Poem 74 Editing

Nothing like a poem with a little bite.

I got a little dose of Internet bullying on a site many visit for poetic review; a Utopian community of constructive criticism that is not so ideal in practice. From that, I noticed a few notes on inspiration I thought I would share here about this poem.

First, there is nothing like a good fire. There’s not much that will replace that initial spark to write, so always be ready, pen and paper, yada yada yada… more than that, be ready to take every idea and make it meaningful. We all can’t write in our fish phases every time. One of my biggest challenges as a writer was to break from my own control and deliver something meaningful beyond my limited experience.

Second, a poem needs a little time to gather itself. When I first wrote this it was sharp. Your edges are barbed with the reality of your own experience. I had a few professors in college talk about the gestation period a piece needs to be viable. Whether it’s poetry, fiction based on real life or a blunt non fiction piece, there are things that will smooth with time, when the personal sting has subsided. Those things are the depth, the universality, the meaning.

Finally, you’re talking about something else. There is an old joke in literature, where everything is a metaphor for sex, and sex is all about isolation. I’m pretty sure Freud came up with that one, and like his other work it’s a little obscure. But the idea that you are writing something bigger than the surface is, of course, the reason many of us pursue writing. Here’s the twist. You often don’t know what you are writing until you get a little time between you and that fiery inspiration. Give yourself the opportunity of a few feet and see the truth behind what you are actually writing about. Then edit like your life depends on it. Be better than the original inspiration, the teeth in your truth and give us something to remember.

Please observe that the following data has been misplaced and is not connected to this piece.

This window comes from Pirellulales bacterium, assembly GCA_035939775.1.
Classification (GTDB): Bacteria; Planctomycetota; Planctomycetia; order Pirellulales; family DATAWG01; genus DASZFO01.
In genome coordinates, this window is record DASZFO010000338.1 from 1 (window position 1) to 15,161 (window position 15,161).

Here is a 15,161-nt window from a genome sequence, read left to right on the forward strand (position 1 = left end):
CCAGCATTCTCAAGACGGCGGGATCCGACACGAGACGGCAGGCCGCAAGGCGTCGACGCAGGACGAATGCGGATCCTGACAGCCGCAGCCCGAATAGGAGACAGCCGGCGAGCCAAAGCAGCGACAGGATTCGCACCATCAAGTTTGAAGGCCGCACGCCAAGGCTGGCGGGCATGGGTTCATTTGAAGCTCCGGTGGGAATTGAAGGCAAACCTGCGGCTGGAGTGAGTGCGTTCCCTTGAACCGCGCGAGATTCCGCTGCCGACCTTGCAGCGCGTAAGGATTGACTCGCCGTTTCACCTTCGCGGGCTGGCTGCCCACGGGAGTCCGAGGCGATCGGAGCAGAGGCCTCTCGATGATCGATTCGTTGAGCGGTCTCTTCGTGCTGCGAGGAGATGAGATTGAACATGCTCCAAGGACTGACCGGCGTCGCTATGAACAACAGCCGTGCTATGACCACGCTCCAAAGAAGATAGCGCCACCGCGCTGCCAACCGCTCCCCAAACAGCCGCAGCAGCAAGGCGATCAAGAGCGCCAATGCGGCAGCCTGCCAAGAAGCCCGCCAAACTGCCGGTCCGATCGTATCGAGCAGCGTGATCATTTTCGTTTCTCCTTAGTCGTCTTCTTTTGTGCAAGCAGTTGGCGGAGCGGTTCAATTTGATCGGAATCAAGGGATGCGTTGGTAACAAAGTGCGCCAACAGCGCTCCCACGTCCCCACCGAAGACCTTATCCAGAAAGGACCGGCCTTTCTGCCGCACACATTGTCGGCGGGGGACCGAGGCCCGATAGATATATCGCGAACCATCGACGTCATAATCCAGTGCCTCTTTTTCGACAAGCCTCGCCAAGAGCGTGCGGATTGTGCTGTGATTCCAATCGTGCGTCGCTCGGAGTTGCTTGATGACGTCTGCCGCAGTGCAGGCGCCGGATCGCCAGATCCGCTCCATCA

It seems absurd. But take what you get and make it great, then give it a minute, and see what it was all about the whole time.


Your poem is a scratch card waiting to be revealed. Remember to keep the most open mind possible. If you write with limitations, your poem will be bound by them. Just write. Just write and write and write, and be angry, and wild and clever, and foolish and liberated and young, and sage and strong and simple and strange. Be everything, be a writer, and then, when you’ve given it a little time, be an editor.

Because the most important part of poetry is spinning gold from straw.

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